Last… But Not Least

The well-known Medrash (Eicha 3:2, Pesikta 21:2, and elsewhere) relates how before Hashem offered the Torah to us, he asked all the other nations of the world whether they were interested in receiving His Torah. (He did this so that they would be unable to later complain that had they been offered the Torah, they might have accepted its responsibilities along with its privileges.) As the Medrash explains, each nation first demanded to know what the Torah expected of them. Upon hearing that they would be unable to continue in their criminal or depraved ways, they summarily rejected the Torah.

“He went to the bnei Eisav,” the Medrash relates, “and asked whether they would accept the Torah. ‘What is written in it?’ they asked. He told them, ‘Lo sirtzach. Do not kill.’” They responded that they lived by the sword and would not accept the Torah.

Hashem then went to Amon and Moav, the Medrash relates, and upon hearing that the Torah says “Lo sin’of,’ they, too, rejected it.

The bnei Yishmoel, after asking and hearing that the Torah prohibits thievery, spurned the Torah as well.

Only Klal Yisroel, the Medrash tells us, even after being told that there are six hundred and thirteen commandments in the Torah, did not ask what they might be, but rather proclaimed, “Kol asher diber Hashem na’aseh venishma. Whatever Hashem will say we will do and heed.”

This part of the Medrash is pretty well-known. It is interesting to note, however, that even after Eisav, Amon, Moav and Yishmoel, the Medrash tells us that “miyad chozar Hakodosh Boruch Hu al kol umos ha’olam velo ratzu lekabblah. Hashem then went to every other nation and none of them would accept the Torah.” Only after offering the Torah to every other nation besides Klal Yisroel did Hashem offer it to us and we accepted it.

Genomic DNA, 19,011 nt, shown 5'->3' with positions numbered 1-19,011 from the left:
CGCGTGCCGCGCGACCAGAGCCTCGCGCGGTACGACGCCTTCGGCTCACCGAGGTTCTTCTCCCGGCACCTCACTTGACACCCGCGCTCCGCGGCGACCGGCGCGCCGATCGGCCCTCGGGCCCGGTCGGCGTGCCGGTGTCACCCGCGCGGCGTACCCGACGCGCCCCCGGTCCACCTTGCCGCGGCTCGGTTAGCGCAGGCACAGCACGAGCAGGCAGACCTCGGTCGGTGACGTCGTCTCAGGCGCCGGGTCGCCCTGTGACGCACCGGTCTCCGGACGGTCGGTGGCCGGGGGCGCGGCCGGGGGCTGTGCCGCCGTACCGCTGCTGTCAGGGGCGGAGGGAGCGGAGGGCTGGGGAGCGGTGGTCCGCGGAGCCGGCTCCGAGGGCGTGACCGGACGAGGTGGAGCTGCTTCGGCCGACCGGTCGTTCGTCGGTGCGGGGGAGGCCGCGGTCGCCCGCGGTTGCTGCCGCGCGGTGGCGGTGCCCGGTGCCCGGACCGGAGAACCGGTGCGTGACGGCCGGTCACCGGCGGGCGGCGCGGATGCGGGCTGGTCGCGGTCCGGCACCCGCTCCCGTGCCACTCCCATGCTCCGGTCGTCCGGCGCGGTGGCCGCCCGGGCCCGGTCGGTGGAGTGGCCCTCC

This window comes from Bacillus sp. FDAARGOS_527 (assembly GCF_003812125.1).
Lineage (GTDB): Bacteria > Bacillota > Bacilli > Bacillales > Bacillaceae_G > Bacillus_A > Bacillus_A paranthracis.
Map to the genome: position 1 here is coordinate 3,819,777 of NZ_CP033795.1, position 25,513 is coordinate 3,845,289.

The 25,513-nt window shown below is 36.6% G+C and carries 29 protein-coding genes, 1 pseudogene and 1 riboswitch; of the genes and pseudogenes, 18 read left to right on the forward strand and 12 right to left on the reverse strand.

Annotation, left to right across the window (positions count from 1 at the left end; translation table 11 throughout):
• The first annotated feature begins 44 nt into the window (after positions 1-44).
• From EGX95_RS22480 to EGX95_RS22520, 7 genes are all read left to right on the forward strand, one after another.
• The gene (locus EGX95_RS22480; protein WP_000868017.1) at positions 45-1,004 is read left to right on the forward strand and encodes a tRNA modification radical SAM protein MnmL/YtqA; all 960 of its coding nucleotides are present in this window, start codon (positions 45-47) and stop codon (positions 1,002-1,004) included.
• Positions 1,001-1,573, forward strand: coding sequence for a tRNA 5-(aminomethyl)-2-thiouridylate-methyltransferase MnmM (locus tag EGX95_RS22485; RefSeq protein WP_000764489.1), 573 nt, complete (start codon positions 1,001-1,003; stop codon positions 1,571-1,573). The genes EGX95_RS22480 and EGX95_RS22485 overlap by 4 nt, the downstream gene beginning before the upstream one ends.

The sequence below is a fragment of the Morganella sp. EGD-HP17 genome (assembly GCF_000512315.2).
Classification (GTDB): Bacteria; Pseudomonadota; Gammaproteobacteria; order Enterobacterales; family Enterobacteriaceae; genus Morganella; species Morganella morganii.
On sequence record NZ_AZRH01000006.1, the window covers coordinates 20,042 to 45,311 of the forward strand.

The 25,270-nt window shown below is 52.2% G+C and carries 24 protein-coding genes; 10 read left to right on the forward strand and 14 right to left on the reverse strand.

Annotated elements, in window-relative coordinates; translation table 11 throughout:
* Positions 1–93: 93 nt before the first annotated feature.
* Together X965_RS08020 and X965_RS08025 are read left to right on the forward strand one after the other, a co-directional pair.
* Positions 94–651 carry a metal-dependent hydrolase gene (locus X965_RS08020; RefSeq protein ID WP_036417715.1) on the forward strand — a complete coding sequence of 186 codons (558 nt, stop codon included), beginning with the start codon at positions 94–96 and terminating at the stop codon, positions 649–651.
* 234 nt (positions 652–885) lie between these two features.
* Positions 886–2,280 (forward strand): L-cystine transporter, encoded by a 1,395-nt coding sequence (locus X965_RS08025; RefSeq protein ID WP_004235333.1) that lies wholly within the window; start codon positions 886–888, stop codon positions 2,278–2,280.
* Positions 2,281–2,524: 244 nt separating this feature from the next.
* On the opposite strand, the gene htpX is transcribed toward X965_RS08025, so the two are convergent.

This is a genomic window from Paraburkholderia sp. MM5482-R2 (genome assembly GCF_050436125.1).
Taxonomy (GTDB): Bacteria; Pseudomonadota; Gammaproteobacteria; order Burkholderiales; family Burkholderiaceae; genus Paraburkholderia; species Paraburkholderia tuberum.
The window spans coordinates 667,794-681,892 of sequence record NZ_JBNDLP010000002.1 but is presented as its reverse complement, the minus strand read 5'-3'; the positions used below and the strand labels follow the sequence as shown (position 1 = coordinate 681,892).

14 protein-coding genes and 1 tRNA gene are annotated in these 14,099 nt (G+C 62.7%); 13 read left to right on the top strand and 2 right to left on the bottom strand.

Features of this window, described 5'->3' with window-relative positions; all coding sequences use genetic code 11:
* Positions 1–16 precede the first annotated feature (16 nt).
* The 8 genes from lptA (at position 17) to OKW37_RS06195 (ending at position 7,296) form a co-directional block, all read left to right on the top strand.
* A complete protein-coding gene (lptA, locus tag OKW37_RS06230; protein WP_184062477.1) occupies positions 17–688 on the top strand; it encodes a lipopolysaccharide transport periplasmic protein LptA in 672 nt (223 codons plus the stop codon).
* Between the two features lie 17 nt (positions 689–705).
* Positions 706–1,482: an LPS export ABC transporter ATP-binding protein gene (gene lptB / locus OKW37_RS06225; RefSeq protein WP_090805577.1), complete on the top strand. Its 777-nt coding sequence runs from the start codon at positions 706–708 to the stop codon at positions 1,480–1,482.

Clearly, the Medrash singles out Eisav, Amon, Moav and Yishmoel – perhaps because those are or were the most well-known, populous or influential – merely as examples. The fact is that the Torah was offered not only to those nations, but to every nation on earth. Each and every one of them demanded to first know what was in it, and then, after hearing that they would have to change their lifestyle, ideals or principles, wanted no part in the Torah.

Only Klal Yisroel accepted Hashem’s Word “as is,” agreeing to fit our lifestyle to that of Hashem’s Torah, rather than seek to have it the other way around. We understood that whatever Hashem would command would be, without any doubt, the best thing for us. After all, Hashem created the world, created us, and created our wants and desires. If He – Who is all good, compassionate and loving – tells us to act or behave in a certain way, such behaviors or actions will undoubtedly bring us the most pleasure, joy and fulfillment possible. We thus gladly proclaimed, “Na’aseh venishma,” earning ourselves eternal reward. It is this proclamation that we renew again each year and celebrate on Shavuos.

• • • • •

Now, after the first few examples, the Medrash does not tell us which specific commandment or prohibition was told to each particular nation after which they rejected the Torah. We are merely told, in a general statement, that the pattern with Eisav, Amon, Moav and Yishmoel repeated itself with every other nation on earth as well. One can only imagine, though, how it may have gone with many of the others.

It is quite possible that there was a nation at that time, perhaps they were called the Medi’ites, who spent their every waking moment trying to find out about every last inconsequential occurrence happening in the world. Surely, even thousands of years before text blasts, hotlines and instant updates, there were people who spent most of the hours when they were awake finding out about things that made zero difference in their lives. Imagine what they must have asked when they were offered the Torah.

“What does it say in it?”

“It says you shall choose life. Every moment is a choice between wasting and killing it or using it and thus infusing it with eternal life.”